The hospital built the central plant several years ago as part of the disaster preparations, with diesel-powered generators providing power to the hospital during a power outage. With two 20,000-gallon tanks for diesel fuel underground, she said the hospital could operate indefinitely as long as the fuel could be replenished.

Security improved with an upgraded video surveillance system, electronic door access and an increased scope to fingerprinting and background checks for employees, volunteers and physicians.

Salem City Health Department

When 9/11 happened, the Salem City Health Department didn't exist. The city contracted with the Columbiana County General Health District for health services. City Health Commissioner Richard Setty was working as Director of Environmental Health at the Mahoning County Health Department at the time and preparing for the annual rabies baiting project.

He was watching the television when the second plane hit the second tower at the World Trade Center, thinking "what's the world coming to?"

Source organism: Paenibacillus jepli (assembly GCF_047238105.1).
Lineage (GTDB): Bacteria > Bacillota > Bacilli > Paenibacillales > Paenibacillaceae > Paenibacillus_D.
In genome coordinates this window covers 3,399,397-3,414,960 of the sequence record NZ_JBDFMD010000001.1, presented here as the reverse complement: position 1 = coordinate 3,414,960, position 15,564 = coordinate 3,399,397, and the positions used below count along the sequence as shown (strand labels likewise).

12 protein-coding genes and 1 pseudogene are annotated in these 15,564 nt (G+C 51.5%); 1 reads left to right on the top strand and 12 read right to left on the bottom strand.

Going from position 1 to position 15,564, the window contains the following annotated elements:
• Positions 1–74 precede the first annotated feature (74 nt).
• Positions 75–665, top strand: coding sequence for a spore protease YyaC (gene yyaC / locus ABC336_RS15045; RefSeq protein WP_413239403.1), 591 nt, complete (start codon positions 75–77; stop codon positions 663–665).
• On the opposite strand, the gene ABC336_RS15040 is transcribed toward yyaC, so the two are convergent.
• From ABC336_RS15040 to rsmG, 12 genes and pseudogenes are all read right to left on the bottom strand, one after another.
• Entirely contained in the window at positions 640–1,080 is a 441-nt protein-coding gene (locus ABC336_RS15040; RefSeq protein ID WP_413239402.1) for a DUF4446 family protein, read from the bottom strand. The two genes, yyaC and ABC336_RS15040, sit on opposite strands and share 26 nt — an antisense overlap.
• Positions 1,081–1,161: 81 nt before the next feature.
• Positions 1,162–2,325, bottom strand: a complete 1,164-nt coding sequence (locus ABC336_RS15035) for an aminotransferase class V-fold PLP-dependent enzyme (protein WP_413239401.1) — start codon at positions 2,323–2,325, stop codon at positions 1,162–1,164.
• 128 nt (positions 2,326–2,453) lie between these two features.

"It's one of those moments that's frozen in time in my brain," Setty said, comparing it to how people remember exactly where they were when JFK, or his brother Robert or Martin Luther King were shot.

The result of 9/11 was a lot more planning, with grants made available for preparing emergency response plans and training for emergency response.

"Local health departments historically and typically have not been considered first responders," he said.

With a small staff, he explained the city health department is kept in the loop by the county health department when it comes to Public Health Emergency Planning, through Bob Zehentbauer, director of Public Health Emergency Preparedness for the Columbiana County Health Department.

"We know we can depend on Bob and the rest of the staff at Columbiana County to work with us," Setty said, noting that county Health Commissioner Wes Vins used to work for him in Mahoning County.

If the city needed help, he could call on health departments in neighboring cities and counties for assistance.

"We've got to collaborate and cooperate," he said.

Mary Ann Greier can be reached at